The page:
Expectations and Diversification

Expectations and Diversification
2 min, 51 sec

The Capital Markets Research Group conducts strategic planning projects, education sessions and general research for our clients. The Group’s discussions are often very big picture–in what should we invest, and why? These discussions are on the front end of potential changes to strategy, to plan design, to portfolio implementation, and to plan sponsors’ expectations for the future.

One common thread running through much of the group’s work in the first half of 2017 was that all types of fund sponsors are coming to grips with lower capital market return expectations. Sponsors have been hearing “lower return expectations” for some time, but the realization is truly sinking in.

Pension funds have been gradually bringing down assumed rates of return, and resistance to lowering their discount rate has dropped in light of another year with lower consensus capital market projections. Many fund sponsors feel even more compelled to take on substantial market risk to close a funding gap, as in 80%-85% in risky assets. Discussions have then focused on a second round of diversification within the large growth allocation. Sponsors want to know if there’s something–anything–more that they can do to tamp down the risk within the growth allocation, short of actually reducing the allocation to growth assets.

In some sense, these discussions turn the diversification topic on its head: investors are looking for investments with similar underlying return factors (in this case equity) while seeking at least some diversification to smooth the ride within that large growth allocation. A broader growth allocation can then consider investments like high yield, convertibles, low volatility equity, hedge funds, MACs, and option-based strategies. This broadening of growth assets also leads to a sharper focus on refining fixed income exposure to gain a “purer” exposure to interest rates.

E&F Focus

The group’s work with endowments, foundations and permanent school funds during the first half of the year saw an increasing focus on developing a sustainable distribution rate. These funds are typically focused on intergenerational equity, or equalizing spending in real terms over generations. The asset/spending analysis suggests that a 5% distribution rate, once considered standard, will erode the purchasing power of most endowments or foundations over time, absent the ability to raise funds or a steady source of outside income, such as a royalty stream. As a result, similar to pension funds lowering their assumed return, endowment funds are bringing down their long-term spending rates.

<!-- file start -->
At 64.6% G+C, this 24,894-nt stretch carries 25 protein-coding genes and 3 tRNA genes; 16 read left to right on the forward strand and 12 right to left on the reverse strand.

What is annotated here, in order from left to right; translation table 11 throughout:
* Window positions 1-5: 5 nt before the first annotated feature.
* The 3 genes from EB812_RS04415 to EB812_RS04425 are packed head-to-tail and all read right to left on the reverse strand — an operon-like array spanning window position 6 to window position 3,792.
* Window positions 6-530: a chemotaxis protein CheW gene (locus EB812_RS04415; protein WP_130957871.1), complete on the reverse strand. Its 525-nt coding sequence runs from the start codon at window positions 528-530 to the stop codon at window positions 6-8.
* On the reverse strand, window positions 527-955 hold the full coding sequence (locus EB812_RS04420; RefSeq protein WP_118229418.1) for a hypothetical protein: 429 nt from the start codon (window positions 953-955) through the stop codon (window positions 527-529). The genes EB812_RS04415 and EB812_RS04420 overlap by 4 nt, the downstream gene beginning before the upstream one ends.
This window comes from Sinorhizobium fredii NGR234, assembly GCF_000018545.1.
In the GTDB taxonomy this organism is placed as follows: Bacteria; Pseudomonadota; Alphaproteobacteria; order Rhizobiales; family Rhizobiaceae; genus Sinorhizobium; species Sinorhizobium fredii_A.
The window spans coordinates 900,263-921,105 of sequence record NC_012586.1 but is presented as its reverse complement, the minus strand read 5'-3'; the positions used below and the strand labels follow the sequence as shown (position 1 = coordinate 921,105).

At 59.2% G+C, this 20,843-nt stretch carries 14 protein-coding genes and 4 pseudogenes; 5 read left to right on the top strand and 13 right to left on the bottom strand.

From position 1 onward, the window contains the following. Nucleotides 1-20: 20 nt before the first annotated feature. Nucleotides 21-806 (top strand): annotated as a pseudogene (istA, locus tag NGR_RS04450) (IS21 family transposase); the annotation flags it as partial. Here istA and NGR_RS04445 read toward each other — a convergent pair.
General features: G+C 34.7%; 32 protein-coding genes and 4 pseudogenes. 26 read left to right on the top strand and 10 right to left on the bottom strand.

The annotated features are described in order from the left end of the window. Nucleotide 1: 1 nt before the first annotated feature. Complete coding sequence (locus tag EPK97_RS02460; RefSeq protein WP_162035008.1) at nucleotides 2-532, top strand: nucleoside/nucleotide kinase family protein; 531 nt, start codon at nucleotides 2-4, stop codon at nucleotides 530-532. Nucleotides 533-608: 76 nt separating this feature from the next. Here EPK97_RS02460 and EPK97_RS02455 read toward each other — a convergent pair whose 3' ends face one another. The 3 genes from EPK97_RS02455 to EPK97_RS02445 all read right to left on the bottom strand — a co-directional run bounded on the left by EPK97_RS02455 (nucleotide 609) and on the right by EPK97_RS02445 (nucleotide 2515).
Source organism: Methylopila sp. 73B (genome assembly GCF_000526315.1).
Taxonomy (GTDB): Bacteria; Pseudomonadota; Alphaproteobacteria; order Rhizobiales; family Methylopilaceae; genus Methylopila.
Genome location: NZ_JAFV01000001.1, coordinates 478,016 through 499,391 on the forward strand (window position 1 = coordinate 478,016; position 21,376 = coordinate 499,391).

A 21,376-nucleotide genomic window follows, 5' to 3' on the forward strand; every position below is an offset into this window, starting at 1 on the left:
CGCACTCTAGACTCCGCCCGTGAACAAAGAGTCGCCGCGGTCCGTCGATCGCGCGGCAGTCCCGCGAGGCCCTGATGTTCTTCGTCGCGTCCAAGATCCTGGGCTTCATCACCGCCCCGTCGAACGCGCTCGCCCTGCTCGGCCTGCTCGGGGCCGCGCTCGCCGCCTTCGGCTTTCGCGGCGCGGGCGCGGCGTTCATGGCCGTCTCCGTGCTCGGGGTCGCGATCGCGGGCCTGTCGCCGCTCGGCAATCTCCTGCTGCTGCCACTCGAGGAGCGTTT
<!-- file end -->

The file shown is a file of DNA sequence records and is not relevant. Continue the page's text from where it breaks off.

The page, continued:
Recent Discussions

Callan completed seven asset class structure studies during the second quarter: three domestic equity, two non-U.S. equity, one high yield fixed income structure, and one for real assets. In addition to these formal studies, Callan has engaged in numerous discussions to tweak asset class structures, built around common themes: a passive component in all asset classes, controlling active management costs, seeking out “true” sources of active management value-added, and disappointment with diversification in general.

Diversification efforts, while important in the long term, are sometimes met with disappointment in the short term. Callan directly addressed this issue in our June Regional Workshop, entitled “Why Diversify?” U.S. equity has been the primary source of funding for diversifiers such as non-U.S. equity, real assets, and alternatives. While this result is what one should expect–diversifiers should not perform in line with equity–the disappointment has led many fund sponsors to at least ask the question.

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